4 May 2012 Leave a comment
This month I’m looking back over the past 10 years of blogging to repost some of the entries that help chronicle a decade of public writing as well as reflect who I was then and who I (still) am now. A lot has changed, yet a great deal has yet to evolve, and so I am reflecting on these things without judgement or regret. Thanks for walking through it with me.
LESSONS I LEARNED FROM MY DAD
originally posted on Father’s Day 2010
NEVER GIVE UP ON PEOPLE — I learned this lesson by example. My dad forgives, again and again and again. He never stops giving second chances, least of all to his family. And he’s been tested, thoroughly, by all of us, many times over and often through the same mistakes. But he never gives up on any of us. Thank God, he never gives up on us. My dad has never forgotten what it feels like to be forgiven, and he is quick to offer that to everyone else. In this way, he models our heavenly Father, making it very easy for me to believe in a loving, gracious God. I will never be able to thank him enough for that.
MARRIAGE IS FOR LIFE — and your word is your bond. If you commit, you don’t break that vow. I can remember a time when my parents struggled in their early married life, and many years later I witnessed them both verbally commit to never divorce and to always work through whatever challenges came along. Since that day, I’ve watched their love grow and their relationship flourish. I continually see them trudge through pain and anger and fear until they can finally make each other laugh again, and I know their example is rare and powerful. I understand the truth of enduring love because of my parents, and I understand how a woman should be treated because my dad has modeled it with my mom (and with his daughters). It’s a high standard of excellence, to be sure, and I refuse to lower my own standards because I know what I would be missing.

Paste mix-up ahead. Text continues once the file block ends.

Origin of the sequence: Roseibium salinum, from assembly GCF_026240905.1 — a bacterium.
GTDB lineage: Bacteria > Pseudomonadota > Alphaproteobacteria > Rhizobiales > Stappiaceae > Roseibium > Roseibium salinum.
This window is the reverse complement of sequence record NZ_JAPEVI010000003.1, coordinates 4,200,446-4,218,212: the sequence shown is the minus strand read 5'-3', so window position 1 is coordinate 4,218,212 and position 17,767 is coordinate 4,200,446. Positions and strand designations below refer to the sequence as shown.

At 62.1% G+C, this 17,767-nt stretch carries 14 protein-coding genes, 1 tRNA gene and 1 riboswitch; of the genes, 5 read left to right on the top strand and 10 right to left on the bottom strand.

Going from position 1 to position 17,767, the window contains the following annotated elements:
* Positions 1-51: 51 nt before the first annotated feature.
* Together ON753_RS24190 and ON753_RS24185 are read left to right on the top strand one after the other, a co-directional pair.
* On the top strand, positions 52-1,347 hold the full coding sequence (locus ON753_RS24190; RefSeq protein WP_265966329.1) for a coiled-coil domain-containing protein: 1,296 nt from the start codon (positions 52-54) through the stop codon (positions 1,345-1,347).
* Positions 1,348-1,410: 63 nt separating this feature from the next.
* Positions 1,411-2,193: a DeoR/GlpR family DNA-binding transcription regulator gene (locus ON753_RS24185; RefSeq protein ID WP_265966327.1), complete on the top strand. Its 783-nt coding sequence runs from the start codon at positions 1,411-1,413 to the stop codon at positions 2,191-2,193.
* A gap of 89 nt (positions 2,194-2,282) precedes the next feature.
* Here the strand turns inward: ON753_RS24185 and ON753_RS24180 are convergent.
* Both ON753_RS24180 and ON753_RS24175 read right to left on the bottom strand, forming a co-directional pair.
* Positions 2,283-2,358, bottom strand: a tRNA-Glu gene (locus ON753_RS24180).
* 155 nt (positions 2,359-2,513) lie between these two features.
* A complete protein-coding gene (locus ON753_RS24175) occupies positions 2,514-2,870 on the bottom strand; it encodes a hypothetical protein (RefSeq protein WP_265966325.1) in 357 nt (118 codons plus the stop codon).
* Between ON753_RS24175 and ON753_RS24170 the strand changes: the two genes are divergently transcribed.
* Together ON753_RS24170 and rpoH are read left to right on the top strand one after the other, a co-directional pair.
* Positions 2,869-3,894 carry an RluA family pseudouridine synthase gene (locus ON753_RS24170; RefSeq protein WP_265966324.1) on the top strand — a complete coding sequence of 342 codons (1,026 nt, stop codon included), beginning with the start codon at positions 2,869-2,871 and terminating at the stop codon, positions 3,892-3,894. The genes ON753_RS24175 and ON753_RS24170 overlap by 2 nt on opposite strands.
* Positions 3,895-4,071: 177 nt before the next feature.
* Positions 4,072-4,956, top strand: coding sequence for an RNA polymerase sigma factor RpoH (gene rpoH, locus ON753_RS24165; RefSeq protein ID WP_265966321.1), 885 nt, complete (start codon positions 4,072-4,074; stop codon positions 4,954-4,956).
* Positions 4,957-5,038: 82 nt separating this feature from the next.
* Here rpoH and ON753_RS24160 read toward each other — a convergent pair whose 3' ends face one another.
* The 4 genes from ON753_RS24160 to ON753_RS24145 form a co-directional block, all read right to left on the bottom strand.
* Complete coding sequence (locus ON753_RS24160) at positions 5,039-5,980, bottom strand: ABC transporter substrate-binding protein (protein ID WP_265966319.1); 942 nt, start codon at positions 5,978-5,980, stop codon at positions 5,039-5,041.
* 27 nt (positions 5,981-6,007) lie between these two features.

YOU’RE NEVER TOO BUSY — for family, for friends, for people in need. You might have other plans or ideas about what you want to accomplish, but God is in charge of all your time and when He creates an appointment for you, nothing else is more important. This is especially true for grandchildren and daughters who can probably handle things themselves but really want Daddy to do it instead. It’s far too easy for us to take advantage of our dad because he’s so willing to rearrange his agenda to accommodate almost any request. I wonder if being always available also makes him feel valued and irreplaceable? He is, of course. In every way.
THE LOVE OF JESUS IS OVERWHELMING — My dad has a soft heart, but he’s not necessarily prone to tears. Except when he speaks of relationship with the Christ. When my dad considers the sacrifice of our Lord and the depth of His love and grace, he can barely speak about it. The words always catch in his throat. His eyes fill with tears, and his heart swells. He frequently has to stop and take a deep breath before he can speak again. It was this way when he first began his relationship with Jesus, and it is exactly the same (perhaps moreso) 25 years later. Nothing affects my dad in quite the same way, not even his family. And at the same time, my dad bursts with true joy when describing that intimate relationship with our Savior. Nothing in life brings him more delight. Which is why I know that…
THE GREATEST CHARACTER TRAIT IS A GOOD SENSE OF HUMOR — My life story is full of ridiculous and hilarious episodes, and many of those are directly tied to my family. My dad has always modeled a joyful life. He finds humor in everything. And he is quick to laugh! He and I share a quirky sense of humor, and he has a subtle, dry wit that perplexes those who don’t spend much time with our family. He’s really good at analyzing every situation until he can find something to laugh at, and even when things are the worst you could imagine and keep going downhill, my dad will always find some small goodness in the midst of it. He has a wonderful way of finding humor in the dark and difficult. Because of this example I’ve learned to laugh instead of cry – or at least to laugh in the midst of crying – and I’m always reminded of my dad saying, “Yes, it’s awful, but that’s the darlin’ part!” And after a time I can see that he’s right.
My dad, himself, is the darlin’ part of our family. He shows us how to love and how to live life fully, without regret and without turning around to focus on the past. He leads by example, and we have learned to follow. I am truly thankful every moment of every day for God’s great gift to us in my dad.